Bhupinder Sethi, co-head equities, will replace Venugopal Manghat and will be head-equities
Tata Asset Management has announced that Venugopal Manghat, co-head equities has left the organization to pursue other career opportunities.
Sanjay Sachdev, President and CEO of Tata Asset Management while commenting on this said,” We value Mr Venugopal’s contributions to the growth of Tata Asset Management. We wish him the very best in his future endeavours.”
Bhupinder Sethi currently, co-head equities, will be now head-equities.
Nifty may see further gains up to 4,950
The market closed with gains of over 2% on encouraging domestic economic news and global support. In our yesterday’s closing report, we had mentioned that the Nifty will move in the range of 4,705 and 4,765 with an upward bias with the next resistance at 4,835. The benchmark broke that resistance on a huge volume of 72.08 crore shares on the National Stock Exchange (NSE), the largest in the past 29 days (including today). The Nifty closed at its 23-day closing high (including today) at 4,850. From here we may see the index going up to the level of 4,950. However, if the benchmark falls below 4,810, we may see a reversal setting in.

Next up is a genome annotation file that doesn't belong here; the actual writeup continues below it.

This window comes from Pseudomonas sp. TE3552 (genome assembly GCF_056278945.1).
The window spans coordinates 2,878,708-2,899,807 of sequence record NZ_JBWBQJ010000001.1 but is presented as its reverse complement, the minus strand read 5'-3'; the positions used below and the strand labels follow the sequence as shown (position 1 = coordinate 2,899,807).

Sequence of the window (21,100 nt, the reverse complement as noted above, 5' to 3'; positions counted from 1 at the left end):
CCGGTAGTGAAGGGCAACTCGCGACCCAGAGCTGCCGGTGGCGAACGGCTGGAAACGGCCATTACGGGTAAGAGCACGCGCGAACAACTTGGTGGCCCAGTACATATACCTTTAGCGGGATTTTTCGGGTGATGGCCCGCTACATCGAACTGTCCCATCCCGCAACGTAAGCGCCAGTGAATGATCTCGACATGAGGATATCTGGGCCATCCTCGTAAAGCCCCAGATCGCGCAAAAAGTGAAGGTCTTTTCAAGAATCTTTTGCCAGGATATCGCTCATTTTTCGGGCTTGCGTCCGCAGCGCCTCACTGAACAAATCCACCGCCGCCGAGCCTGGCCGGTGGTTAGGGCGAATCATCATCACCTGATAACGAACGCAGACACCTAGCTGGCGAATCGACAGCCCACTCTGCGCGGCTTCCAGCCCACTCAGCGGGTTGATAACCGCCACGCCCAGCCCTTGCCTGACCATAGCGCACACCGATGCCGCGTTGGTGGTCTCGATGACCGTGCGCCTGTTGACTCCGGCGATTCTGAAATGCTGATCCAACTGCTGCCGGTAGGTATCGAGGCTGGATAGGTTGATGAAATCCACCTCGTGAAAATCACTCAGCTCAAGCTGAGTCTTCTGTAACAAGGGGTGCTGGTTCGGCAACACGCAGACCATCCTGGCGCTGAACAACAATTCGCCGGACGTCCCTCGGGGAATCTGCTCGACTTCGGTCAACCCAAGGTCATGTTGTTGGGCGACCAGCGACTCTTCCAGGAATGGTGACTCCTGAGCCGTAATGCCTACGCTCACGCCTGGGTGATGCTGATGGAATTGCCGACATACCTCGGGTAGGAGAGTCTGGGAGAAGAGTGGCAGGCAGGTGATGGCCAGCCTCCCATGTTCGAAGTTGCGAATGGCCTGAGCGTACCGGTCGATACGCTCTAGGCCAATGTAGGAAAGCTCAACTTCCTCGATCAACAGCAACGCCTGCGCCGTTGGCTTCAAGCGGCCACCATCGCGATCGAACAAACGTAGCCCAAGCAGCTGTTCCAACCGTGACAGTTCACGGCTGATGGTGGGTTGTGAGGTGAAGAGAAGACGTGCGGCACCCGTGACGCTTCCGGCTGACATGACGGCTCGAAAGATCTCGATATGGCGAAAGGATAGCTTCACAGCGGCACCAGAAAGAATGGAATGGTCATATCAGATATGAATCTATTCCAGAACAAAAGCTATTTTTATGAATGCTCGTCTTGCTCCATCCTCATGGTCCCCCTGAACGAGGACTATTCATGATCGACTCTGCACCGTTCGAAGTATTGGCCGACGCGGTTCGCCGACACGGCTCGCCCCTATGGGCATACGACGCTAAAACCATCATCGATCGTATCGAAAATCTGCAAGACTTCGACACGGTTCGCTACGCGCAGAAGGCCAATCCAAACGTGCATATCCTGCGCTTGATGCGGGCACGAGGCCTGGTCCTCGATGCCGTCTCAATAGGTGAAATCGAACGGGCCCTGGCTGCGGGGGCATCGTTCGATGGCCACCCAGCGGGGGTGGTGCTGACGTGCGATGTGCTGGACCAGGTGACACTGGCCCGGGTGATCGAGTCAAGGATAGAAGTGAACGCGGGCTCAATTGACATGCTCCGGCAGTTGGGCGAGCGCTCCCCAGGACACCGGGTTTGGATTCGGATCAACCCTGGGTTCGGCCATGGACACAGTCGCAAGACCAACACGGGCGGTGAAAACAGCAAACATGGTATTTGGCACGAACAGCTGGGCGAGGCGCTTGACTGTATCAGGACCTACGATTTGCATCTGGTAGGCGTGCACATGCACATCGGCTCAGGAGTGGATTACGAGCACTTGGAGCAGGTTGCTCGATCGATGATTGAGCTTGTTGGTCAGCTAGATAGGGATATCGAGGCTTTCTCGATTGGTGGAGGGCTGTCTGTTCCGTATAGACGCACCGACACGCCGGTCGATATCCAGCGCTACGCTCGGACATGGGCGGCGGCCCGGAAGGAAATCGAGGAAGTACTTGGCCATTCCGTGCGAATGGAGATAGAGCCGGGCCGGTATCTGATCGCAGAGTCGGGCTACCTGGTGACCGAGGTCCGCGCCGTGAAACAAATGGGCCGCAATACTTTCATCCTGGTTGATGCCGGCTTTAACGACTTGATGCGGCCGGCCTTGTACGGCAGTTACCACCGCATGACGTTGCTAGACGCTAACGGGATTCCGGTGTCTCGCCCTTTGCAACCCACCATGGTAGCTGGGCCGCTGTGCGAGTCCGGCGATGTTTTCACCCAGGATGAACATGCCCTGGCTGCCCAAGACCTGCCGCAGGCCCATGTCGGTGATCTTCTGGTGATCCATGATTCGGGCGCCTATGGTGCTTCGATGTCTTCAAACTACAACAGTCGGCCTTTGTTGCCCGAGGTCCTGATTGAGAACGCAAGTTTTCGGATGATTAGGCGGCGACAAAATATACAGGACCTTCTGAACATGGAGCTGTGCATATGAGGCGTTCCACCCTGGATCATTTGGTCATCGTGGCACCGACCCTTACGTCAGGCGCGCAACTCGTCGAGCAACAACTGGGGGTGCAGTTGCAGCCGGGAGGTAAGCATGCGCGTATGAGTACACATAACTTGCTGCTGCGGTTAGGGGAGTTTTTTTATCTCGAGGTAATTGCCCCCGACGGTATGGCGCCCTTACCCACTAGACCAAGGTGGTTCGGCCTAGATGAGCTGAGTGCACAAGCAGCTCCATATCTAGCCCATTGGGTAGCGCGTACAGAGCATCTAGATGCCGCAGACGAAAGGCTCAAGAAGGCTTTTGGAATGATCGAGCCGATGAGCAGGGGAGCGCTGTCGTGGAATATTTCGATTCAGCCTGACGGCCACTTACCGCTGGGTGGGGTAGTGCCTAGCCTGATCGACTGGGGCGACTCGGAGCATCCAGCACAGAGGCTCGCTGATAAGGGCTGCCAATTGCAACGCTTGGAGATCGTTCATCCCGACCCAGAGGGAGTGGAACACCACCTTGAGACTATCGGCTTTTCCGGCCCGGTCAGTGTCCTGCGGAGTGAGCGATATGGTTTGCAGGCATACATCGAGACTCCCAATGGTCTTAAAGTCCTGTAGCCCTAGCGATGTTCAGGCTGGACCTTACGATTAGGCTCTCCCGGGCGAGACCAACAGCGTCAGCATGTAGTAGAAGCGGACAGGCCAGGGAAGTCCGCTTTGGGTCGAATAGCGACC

Taking support from positive economic news on the domestic front and firm global cues, the local market started the day in the green. The Nifty opened at 4,772, up 29 points, and the Sensex gained 83 point to resume trade at 15,898. While the opening figure of the Sensex was its intraday low, the Nifty dipped marginally to 4,768 at its low. However, all-round buying support, led by PSU, banking and oil & gas stocks kept up the momentum.